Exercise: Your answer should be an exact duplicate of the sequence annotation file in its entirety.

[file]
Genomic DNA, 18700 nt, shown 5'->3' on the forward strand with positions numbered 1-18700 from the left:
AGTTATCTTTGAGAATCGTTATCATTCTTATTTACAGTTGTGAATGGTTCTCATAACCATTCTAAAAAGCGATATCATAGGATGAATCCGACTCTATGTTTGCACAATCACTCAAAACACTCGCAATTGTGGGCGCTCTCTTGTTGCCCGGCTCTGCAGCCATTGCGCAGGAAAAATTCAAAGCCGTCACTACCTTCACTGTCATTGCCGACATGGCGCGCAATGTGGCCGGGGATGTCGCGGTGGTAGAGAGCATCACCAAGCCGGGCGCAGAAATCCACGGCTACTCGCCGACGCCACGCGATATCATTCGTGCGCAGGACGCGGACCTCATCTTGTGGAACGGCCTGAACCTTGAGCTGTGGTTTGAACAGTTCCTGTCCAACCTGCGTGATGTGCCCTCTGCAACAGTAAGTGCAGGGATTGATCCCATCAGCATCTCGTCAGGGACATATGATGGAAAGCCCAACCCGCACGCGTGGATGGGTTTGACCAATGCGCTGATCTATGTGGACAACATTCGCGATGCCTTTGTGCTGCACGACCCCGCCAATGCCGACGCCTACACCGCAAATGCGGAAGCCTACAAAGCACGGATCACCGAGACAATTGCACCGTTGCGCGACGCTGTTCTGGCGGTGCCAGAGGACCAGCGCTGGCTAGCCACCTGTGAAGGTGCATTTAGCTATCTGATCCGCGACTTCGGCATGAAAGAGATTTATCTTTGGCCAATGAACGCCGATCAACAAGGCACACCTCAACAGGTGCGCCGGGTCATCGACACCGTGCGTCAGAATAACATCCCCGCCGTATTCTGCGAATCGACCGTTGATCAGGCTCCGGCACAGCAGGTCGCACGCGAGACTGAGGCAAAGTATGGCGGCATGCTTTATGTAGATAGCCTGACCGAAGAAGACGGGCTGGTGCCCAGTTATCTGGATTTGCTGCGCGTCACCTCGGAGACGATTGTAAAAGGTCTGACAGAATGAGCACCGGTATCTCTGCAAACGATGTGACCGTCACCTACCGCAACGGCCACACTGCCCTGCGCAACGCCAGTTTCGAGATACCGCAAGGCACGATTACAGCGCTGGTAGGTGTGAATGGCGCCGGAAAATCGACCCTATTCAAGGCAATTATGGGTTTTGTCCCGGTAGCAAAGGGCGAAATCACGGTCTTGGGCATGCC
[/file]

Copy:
Genomic DNA, 18700 nt, shown 5'->3' on the forward strand with positions numbered 1-18700 from the left:
AGTTATCTTTGAGAATCGTTATCATTCTTATTTACAGTTGTGAATGGTTCTCATAACCATTCTAAAAAGCGATATCATAGGATGAATCCGACTCTATGTTTGCACAATCACTCAAAACACTCGCAATTGTGGGCGCTCTCTTGTTGCCCGGCTCTGCAGCCATTGCGCAGGAAAAATTCAAAGCCGTCACTACCTTCACTGTCATTGCCGACATGGCGCGCAATGTGGCCGGGGATGTCGCGGTGGTAGAGAGCATCACCAAGCCGGGCGCAGAAATCCACGGCTACTCGCCGACGCCACGCGATATCATTCGTGCGCAGGACGCGGACCTCATCTTGTGGAACGGCCTGAACCTTGAGCTGTGGTTTGAACAGTTCCTGTCCAACCTGCGTGATGTGCCCTCTGCAACAGTAAGTGCAGGGATTGATCCCATCAGCATCTCGTCAGGGACATATGATGGAAAGCCCAACCCGCACGCGTGGATGGGTTTGACCAATGCGCTGATCTATGTGGACAACATTCGCGATGCCTTTGTGCTGCACGACCCCGCCAATGCCGACGCCTACACCGCAAATGCGGAAGCCTACAAAGCACGGATCACCGAGACAATTGCACCGTTGCGCGACGCTGTTCTGGCGGTGCCAGAGGACCAGCGCTGGCTAGCCACCTGTGAAGGTGCATTTAGCTATCTGATCCGCGACTTCGGCATGAAAGAGATTTATCTTTGGCCAATGAACGCCGATCAACAAGGCACACCTCAACAGGTGCGCCGGGTCATCGACACCGTGCGTCAGAATAACATCCCCGCCGTATTCTGCGAATCGACCGTTGATCAGGCTCCGGCACAGCAGGTCGCACGCGAGACTGAGGCAAAGTATGGCGGCATGCTTTATGTAGATAGCCTGACCGAAGAAGACGGGCTGGTGCCCAGTTATCTGGATTTGCTGCGCGTCACCTCGGAGACGATTGTAAAAGGTCTGACAGAATGAGCACCGGTATCTCTGCAAACGATGTGACCGTCACCTACCGCAACGGCCACACTGCCCTGCGCAACGCCAGTTTCGAGATACCGCAAGGCACGATTACAGCGCTGGTAGGTGTGAATGGCGCCGGAAAATCGACCCTATTCAAGGCAATTATGGGTTTTGTCCCGGTAGCAAAGGGCGAAATCACGGTCTTGGGCATGCC